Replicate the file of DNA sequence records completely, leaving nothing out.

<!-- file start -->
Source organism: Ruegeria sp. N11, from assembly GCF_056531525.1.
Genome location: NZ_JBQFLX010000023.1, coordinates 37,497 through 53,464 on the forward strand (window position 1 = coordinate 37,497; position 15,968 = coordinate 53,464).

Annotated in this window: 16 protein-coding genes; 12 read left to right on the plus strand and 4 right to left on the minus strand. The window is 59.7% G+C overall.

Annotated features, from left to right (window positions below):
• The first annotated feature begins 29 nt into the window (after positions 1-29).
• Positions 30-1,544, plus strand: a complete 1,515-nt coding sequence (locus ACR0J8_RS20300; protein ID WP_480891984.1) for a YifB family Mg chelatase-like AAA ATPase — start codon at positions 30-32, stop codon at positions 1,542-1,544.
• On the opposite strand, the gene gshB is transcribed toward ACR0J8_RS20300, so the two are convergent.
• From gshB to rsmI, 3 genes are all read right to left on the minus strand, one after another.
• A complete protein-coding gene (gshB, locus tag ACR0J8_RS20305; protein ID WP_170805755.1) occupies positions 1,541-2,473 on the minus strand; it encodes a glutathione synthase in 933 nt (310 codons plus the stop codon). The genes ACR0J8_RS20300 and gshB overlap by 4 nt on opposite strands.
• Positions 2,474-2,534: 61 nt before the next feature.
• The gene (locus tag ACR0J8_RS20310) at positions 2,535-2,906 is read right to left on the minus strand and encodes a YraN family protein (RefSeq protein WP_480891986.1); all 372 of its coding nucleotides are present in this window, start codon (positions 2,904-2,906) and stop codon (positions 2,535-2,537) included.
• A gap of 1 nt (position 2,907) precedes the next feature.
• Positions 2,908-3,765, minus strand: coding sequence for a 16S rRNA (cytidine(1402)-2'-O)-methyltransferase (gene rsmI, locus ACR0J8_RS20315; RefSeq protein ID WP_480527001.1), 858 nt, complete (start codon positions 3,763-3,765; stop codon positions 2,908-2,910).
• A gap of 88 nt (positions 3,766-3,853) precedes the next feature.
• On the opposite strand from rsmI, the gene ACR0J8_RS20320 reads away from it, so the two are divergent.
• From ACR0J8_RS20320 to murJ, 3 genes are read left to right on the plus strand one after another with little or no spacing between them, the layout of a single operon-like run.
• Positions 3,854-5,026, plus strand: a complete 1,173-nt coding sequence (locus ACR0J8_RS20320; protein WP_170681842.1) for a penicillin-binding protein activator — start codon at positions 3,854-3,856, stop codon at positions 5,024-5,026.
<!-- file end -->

Source organism: Ruegeria sp. N11, from assembly GCF_056531525.1.
Genome location: NZ_JBQFLX010000023.1, coordinates 37,497 through 53,464 on the forward strand (window position 1 = coordinate 37,497; position 15,968 = coordinate 53,464).

Annotated in this window: 16 protein-coding genes; 12 read left to right on the plus strand and 4 right to left on the minus strand. The window is 59.7% G+C overall.

Annotated features, from left to right (window positions below):
• The first annotated feature begins 29 nt into the window (after positions 1-29).
• Positions 30-1,544, plus strand: a complete 1,515-nt coding sequence (locus ACR0J8_RS20300; protein ID WP_480891984.1) for a YifB family Mg chelatase-like AAA ATPase — start codon at positions 30-32, stop codon at positions 1,542-1,544.
• On the opposite strand, the gene gshB is transcribed toward ACR0J8_RS20300, so the two are convergent.
• From gshB to rsmI, 3 genes are all read right to left on the minus strand, one after another.
• A complete protein-coding gene (gshB, locus tag ACR0J8_RS20305; protein ID WP_170805755.1) occupies positions 1,541-2,473 on the minus strand; it encodes a glutathione synthase in 933 nt (310 codons plus the stop codon). The genes ACR0J8_RS20300 and gshB overlap by 4 nt on opposite strands.
• Positions 2,474-2,534: 61 nt before the next feature.
• The gene (locus tag ACR0J8_RS20310) at positions 2,535-2,906 is read right to left on the minus strand and encodes a YraN family protein (RefSeq protein WP_480891986.1); all 372 of its coding nucleotides are present in this window, start codon (positions 2,904-2,906) and stop codon (positions 2,535-2,537) included.
• A gap of 1 nt (position 2,907) precedes the next feature.
• Positions 2,908-3,765, minus strand: coding sequence for a 16S rRNA (cytidine(1402)-2'-O)-methyltransferase (gene rsmI, locus ACR0J8_RS20315; RefSeq protein ID WP_480527001.1), 858 nt, complete (start codon positions 3,763-3,765; stop codon positions 2,908-2,910).
• A gap of 88 nt (positions 3,766-3,853) precedes the next feature.
• On the opposite strand from rsmI, the gene ACR0J8_RS20320 reads away from it, so the two are divergent.
• From ACR0J8_RS20320 to murJ, 3 genes are read left to right on the plus strand one after another with little or no spacing between them, the layout of a single operon-like run.
• Positions 3,854-5,026, plus strand: a complete 1,173-nt coding sequence (locus ACR0J8_RS20320; protein WP_170681842.1) for a penicillin-binding protein activator — start codon at positions 3,854-3,856, stop codon at positions 5,024-5,026.